The Graduate College makes an exception to the above registration requirement if the defense will occur during the late registration period for a term; in those cases, a doctoral defense will be allowed without student registration in that term.  This is assuming that you were registered the previous term, or the previous spring term in the instance of a fall defense (which should be the case since, as stated above, continuous registration is required).  The late registration period is the official first ten days of any fall or spring semester and the first five days of the summer term.  If you defend after the 10th day (5th in summer) you must be registered.

If you hold a fellowship, assistantship and/or tuition waiver, and do not resign from it, then registration is mandatory for the number of hours required to hold the award or assistantship.  If you hold a student visa, you probably do not have to register if you leave the country by the 10th day (5th in summer), although this should be verified with Office of International Services.

This (late period registration defense) exception does not affect the registration requirement to take the Preliminary Examination, or the general requirement of continuous registration from Preliminary Examination to defense.  Failure to register continuously may result in being administratively dropped from your program. 

 

Registration When Graduating

When you are preparing to defend your dissertation, a series of additional registration steps are important to follow.  First, at the beginning of the semester, you must complete an Intent to Graduate form by the deadline posted for the semester.  Second, you should ensure that your Committee Recommendation form paperwork, including the curriculum vitae of any members who are not already members of UIC's Graduate College, has been completed and turned into Office of Student Services.  Without exception, this paperwork is to be completed no later than three weeks prior to a final defense.  Given that all Dissertation Committee members should have at least three weeks to read your dissertation, it is also a good idea to schedule the defense and distribute the full dissertation to committee members at the same time.  If, for some reason, members of a doctoral committee decide that you are not ready to defend your dissertation, the paperwork generated by the Graduate College for the final defense will be placed in your file in the Office of Student Services until the defense is scheduled.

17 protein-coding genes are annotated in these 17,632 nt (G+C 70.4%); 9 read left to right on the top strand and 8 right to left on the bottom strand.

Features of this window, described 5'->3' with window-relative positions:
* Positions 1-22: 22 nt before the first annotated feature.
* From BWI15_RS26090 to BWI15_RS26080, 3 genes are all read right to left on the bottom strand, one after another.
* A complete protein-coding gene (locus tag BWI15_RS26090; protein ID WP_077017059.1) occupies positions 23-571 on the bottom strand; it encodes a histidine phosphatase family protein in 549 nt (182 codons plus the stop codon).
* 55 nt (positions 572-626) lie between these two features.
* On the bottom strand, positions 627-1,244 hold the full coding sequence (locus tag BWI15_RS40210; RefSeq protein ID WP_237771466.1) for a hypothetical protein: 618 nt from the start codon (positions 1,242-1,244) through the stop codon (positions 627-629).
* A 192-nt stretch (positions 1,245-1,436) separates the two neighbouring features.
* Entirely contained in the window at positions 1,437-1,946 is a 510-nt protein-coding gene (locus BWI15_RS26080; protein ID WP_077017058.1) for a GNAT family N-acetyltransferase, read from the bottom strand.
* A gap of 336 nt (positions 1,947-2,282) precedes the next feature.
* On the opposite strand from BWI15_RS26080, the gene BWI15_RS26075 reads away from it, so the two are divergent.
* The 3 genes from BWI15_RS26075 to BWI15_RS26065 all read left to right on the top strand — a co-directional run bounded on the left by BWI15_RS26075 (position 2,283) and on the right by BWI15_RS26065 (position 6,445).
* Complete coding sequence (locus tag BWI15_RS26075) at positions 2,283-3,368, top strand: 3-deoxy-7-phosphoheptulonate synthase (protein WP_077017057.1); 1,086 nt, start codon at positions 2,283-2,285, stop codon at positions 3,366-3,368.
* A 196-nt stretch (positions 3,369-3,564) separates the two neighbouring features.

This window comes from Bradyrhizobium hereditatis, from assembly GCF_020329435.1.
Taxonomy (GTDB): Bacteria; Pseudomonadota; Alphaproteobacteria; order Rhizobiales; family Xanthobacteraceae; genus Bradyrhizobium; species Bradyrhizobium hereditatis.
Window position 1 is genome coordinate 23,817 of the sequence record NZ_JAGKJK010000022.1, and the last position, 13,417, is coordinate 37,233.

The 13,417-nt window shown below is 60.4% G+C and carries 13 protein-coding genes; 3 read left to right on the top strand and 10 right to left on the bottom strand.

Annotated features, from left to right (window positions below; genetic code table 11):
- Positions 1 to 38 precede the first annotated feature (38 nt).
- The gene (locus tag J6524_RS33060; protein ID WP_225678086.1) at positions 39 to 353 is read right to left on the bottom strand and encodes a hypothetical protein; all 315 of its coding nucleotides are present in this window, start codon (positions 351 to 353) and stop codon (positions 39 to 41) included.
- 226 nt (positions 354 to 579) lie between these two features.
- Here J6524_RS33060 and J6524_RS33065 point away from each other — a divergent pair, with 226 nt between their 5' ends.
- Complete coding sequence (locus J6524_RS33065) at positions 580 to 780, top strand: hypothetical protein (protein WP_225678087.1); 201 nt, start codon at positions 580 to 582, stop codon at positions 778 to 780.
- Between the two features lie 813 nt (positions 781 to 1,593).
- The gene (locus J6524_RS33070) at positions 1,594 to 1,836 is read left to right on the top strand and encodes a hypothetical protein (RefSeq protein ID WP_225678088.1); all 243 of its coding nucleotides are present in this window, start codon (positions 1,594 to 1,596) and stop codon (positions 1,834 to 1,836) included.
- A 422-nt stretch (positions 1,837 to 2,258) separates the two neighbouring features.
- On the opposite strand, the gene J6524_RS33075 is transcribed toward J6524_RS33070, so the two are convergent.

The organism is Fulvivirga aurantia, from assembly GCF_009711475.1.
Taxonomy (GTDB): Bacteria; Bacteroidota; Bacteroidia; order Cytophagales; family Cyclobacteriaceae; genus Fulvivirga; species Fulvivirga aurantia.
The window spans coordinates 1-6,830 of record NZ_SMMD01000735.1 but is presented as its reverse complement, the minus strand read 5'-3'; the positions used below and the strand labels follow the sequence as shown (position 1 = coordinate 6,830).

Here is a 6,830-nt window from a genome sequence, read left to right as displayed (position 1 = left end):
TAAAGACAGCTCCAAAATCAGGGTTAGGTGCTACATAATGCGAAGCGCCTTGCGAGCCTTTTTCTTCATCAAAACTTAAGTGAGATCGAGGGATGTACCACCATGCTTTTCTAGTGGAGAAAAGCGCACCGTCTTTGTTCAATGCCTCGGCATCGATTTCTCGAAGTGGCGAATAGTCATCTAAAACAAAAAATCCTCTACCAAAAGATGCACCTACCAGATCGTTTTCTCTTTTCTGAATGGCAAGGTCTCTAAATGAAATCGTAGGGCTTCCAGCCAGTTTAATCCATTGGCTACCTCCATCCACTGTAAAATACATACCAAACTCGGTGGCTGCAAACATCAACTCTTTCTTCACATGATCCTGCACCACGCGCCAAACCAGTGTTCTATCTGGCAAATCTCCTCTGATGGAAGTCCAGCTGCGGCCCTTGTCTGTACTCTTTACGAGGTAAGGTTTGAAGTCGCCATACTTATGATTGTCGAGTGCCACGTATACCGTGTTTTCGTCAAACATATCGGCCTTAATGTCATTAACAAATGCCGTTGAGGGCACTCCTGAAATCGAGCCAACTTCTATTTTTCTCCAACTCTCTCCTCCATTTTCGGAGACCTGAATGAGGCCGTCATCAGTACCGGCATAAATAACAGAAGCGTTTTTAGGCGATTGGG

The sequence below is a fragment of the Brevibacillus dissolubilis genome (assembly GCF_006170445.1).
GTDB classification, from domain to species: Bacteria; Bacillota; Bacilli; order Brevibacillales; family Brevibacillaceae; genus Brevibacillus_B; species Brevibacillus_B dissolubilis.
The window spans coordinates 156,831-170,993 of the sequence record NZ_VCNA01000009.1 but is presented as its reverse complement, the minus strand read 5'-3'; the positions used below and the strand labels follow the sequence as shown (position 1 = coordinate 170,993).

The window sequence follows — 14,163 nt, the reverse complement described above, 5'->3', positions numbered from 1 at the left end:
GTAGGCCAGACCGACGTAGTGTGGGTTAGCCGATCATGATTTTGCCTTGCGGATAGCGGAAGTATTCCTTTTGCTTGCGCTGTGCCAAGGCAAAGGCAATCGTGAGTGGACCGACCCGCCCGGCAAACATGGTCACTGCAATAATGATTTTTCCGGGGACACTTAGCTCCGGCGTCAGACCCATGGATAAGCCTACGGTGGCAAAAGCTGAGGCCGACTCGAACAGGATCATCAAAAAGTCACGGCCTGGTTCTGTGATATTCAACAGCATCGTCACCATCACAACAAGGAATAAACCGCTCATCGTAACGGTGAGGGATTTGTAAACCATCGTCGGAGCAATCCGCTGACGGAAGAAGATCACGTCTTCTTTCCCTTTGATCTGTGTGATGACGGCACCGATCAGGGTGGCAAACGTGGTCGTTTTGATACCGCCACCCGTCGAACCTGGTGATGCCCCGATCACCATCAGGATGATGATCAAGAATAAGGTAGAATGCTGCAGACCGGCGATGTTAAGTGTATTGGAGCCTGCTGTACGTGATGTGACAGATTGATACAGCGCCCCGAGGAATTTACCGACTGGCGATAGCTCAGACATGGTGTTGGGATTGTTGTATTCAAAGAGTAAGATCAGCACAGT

The dates for submitting a final thesis to the Graduate College in order to finish in the semester when the thesis is defended are posted on the Graduate College Web site (http://grad.uic.edu/cms/?pid=1000025).  If you are scheduled to defend your thesis during late registration (the first ten days of the semester, the first five days of the summer term), the Graduate College will allow you to avoid registering for a new semester's worth of doctoral credits.  This is assuming that you were registered for the term prior to your defense.  More information on these conditional activities can be found on the Graduate College Web site at (http://grad.uic.edu/cms/?pid=1000024).  Similarly, if you hold an international student visa, you may not have to register if you leave the country by the 10th day of term (5th in summer).  Because such rules may vary by country, you should verify this with Office of International Services (http://www.ois.uic.edu/)

 

Forming the Ph.D. Dissertation Committee

Given that you are required to complete a dissertation to earn your Ph.D., and that this dissertation is directed and ultimately must be accepted by a committee of 5 faculty members, the process of establishing your dissertation committee is important.  It is common for a student to establish one committee of 5 faculty members who serve both as members of their Preliminary Examination Committee (see specific program requirements for those regulations) and their Doctoral Dissertation Committee.  It is also common for the Chair of each committee to be the same person.  Nevertheless, for a wide range of reasons, you may need to form a new committee after becoming a doctoral candidate, replace individual members on a committee, or otherwise adjust this process.  You may also need to replace some members of your Preliminary Examination Committee with other faculty members because they bring expertise more germane to the dissertation research or to address the fact that members of the Preliminary Examination Committee moved, took on other responsibilities, or retired from serving on doctoral committees.

Specifically, once you have passed the varied steps of your preliminary examination, your dissertation proposal has been approved by your Preliminary Examination Committee, and you have obtained any necessary approvals from the Institutional Review Board (IRB) (http://tigger.uic.edu/depts/ovcr/research/protocolreview/irb/getting_started.shtml), you are ready to begin your dissertation research.  Working with the Doctoral Dissertation Committee Chair as part of the preliminary examination process, you will have started the formation of a dissertation committee.  It is important to form your dissertation committee early in the dissertation process, obtaining an agreement to serve from each member and using all members of the committee as a resource throughout the research process.  To make this committee formal, you must submit a Committee Recommendation Form no later than three weeks before your dissertation defense date.  The completed, signed Committee Recommendation Form should be submitted to the College of Education Office of Student Services (3145 ETMSW).  It can be obtained here: http://grad.uic.edu/cms/?pid=1000329.  Upon approval from the Graduate College, the dissertation committee is officially constituted as the Doctoral Dissertation Defense Committee.